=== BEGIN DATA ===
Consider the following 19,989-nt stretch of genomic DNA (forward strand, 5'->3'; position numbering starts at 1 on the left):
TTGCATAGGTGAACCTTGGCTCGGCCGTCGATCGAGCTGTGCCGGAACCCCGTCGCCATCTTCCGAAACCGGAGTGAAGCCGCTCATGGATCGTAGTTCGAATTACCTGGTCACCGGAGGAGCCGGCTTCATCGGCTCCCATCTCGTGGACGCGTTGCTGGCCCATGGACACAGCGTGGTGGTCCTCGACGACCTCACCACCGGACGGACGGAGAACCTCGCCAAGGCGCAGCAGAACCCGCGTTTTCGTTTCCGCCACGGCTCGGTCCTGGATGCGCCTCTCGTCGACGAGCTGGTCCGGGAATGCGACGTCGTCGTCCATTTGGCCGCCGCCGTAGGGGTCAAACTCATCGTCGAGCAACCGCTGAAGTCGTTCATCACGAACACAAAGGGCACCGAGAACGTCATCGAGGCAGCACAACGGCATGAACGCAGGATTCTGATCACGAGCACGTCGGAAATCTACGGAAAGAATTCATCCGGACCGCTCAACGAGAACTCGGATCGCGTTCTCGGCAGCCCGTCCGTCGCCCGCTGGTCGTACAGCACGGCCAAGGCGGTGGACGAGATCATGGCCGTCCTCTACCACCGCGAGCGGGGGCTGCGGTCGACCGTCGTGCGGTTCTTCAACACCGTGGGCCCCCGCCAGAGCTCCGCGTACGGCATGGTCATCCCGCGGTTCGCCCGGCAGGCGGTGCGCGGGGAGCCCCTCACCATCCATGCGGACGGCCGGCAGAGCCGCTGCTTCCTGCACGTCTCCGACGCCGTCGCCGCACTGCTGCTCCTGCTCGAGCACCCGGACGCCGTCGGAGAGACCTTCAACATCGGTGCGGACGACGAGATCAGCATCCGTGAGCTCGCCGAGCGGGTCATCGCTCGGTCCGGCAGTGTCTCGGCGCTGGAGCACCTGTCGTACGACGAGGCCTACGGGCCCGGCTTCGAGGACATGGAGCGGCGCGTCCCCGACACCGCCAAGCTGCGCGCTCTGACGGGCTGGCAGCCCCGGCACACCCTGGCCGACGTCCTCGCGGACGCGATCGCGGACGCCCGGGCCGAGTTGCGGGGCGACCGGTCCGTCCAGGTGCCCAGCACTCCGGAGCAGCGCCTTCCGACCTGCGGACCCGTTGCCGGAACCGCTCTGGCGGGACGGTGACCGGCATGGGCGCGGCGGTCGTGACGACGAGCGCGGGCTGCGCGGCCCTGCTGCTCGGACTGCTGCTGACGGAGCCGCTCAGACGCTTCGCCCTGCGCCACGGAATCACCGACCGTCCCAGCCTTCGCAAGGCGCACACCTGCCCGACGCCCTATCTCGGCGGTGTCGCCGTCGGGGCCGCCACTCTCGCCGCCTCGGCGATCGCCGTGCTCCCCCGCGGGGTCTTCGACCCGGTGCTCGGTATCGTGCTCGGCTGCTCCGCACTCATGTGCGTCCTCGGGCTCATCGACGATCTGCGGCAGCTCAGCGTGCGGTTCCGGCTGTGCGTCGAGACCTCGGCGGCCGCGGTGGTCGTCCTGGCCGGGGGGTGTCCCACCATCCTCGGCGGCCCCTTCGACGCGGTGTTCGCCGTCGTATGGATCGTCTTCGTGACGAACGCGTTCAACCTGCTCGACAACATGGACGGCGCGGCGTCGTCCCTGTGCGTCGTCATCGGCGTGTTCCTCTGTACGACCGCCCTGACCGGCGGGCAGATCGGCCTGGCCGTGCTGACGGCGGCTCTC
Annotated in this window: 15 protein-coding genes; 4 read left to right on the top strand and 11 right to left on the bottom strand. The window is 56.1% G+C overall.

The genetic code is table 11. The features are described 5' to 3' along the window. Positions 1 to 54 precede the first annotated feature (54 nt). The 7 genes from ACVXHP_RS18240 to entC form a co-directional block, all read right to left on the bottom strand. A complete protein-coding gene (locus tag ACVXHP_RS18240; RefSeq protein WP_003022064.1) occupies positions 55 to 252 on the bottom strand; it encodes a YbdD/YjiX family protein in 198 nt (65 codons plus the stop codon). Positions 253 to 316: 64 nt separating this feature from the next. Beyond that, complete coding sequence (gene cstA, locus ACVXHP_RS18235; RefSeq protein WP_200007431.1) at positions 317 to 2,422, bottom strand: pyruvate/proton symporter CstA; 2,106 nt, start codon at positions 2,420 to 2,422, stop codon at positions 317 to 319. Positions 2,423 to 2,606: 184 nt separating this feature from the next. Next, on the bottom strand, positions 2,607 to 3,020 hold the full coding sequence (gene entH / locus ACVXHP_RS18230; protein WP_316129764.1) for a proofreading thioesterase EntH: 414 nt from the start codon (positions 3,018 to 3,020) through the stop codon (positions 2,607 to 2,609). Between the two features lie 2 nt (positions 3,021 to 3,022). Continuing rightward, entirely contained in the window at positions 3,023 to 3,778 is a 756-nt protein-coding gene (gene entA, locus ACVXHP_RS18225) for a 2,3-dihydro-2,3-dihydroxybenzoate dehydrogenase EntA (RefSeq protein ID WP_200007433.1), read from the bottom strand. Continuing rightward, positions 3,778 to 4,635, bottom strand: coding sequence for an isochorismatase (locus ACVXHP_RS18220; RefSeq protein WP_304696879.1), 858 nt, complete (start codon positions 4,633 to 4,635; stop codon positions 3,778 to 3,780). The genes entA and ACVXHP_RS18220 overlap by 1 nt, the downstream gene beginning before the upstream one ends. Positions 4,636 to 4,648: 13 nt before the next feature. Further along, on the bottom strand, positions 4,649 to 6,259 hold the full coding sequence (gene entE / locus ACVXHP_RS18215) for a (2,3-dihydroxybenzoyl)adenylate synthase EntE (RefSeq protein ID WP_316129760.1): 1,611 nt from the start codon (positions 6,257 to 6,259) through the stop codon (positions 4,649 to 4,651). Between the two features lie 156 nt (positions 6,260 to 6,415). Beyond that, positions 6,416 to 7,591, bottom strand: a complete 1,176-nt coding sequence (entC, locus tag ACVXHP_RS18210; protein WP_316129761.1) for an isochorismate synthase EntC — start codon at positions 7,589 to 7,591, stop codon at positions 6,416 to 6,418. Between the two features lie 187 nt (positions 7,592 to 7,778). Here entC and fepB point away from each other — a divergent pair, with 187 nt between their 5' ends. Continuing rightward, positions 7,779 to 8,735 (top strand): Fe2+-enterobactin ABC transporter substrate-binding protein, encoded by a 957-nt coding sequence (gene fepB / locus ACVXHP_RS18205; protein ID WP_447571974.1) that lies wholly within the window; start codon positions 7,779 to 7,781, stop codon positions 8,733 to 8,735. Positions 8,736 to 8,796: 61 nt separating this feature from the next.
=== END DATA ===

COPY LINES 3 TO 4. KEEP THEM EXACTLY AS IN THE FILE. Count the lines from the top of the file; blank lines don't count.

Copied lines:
Annotated in this window: 15 protein-coding genes; 4 read left to right on the top strand and 11 right to left on the bottom strand. The window is 56.1% G+C overall.

The genetic code is table 11. The features are described 5' to 3' along the window. Positions 1 to 54 precede the first annotated feature (54 nt). The 7 genes from ACVXHP_RS18240 to entC form a co-directional block, all read right to left on the bottom strand. A complete protein-coding gene (locus tag ACVXHP_RS18240; RefSeq protein WP_003022064.1) occupies positions 55 to 252 on the bottom strand; it encodes a YbdD/YjiX family protein in 198 nt (65 codons plus the stop codon). Positions 253 to 316: 64 nt separating this feature from the next. Beyond that, complete coding sequence (gene cstA, locus ACVXHP_RS18235; RefSeq protein WP_200007431.1) at positions 317 to 2,422, bottom strand: pyruvate/proton symporter CstA; 2,106 nt, start codon at positions 2,420 to 2,422, stop codon at positions 317 to 319. Positions 2,423 to 2,606: 184 nt separating this feature from the next. Next, on the bottom strand, positions 2,607 to 3,020 hold the full coding sequence (gene entH / locus ACVXHP_RS18230; protein WP_316129764.1) for a proofreading thioesterase EntH: 414 nt from the start codon (positions 3,018 to 3,020) through the stop codon (positions 2,607 to 2,609). Between the two features lie 2 nt (positions 3,021 to 3,022). Continuing rightward, entirely contained in the window at positions 3,023 to 3,778 is a 756-nt protein-coding gene (gene entA, locus ACVXHP_RS18225) for a 2,3-dihydro-2,3-dihydroxybenzoate dehydrogenase EntA (RefSeq protein ID WP_200007433.1), read from the bottom strand. Continuing rightward, positions 3,778 to 4,635, bottom strand: coding sequence for an isochorismatase (locus ACVXHP_RS18220; RefSeq protein WP_304696879.1), 858 nt, complete (start codon positions 4,633 to 4,635; stop codon positions 3,778 to 3,780). The genes entA and ACVXHP_RS18220 overlap by 1 nt, the downstream gene beginning before the upstream one ends. Positions 4,636 to 4,648: 13 nt before the next feature. Further along, on the bottom strand, positions 4,649 to 6,259 hold the full coding sequence (gene entE / locus ACVXHP_RS18215) for a (2,3-dihydroxybenzoyl)adenylate synthase EntE (RefSeq protein ID WP_316129760.1): 1,611 nt from the start codon (positions 6,257 to 6,259) through the stop codon (positions 4,649 to 4,651). Between the two features lie 156 nt (positions 6,260 to 6,415). Beyond that, positions 6,416 to 7,591, bottom strand: a complete 1,176-nt coding sequence (entC, locus tag ACVXHP_RS18210; protein WP_316129761.1) for an isochorismate synthase EntC — start codon at positions 7,589 to 7,591, stop codon at positions 6,416 to 6,418. Between the two features lie 187 nt (positions 7,592 to 7,778). Here entC and fepB point away from each other — a divergent pair, with 187 nt between their 5' ends. Continuing rightward, positions 7,779 to 8,735 (top strand): Fe2+-enterobactin ABC transporter substrate-binding protein, encoded by a 957-nt coding sequence (gene fepB / locus ACVXHP_RS18205; protein ID WP_447571974.1) that lies wholly within the window; start codon positions 7,779 to 7,781, stop codon positions 8,733 to 8,735. Positions 8,736 to 8,796: 61 nt separating this feature from the next.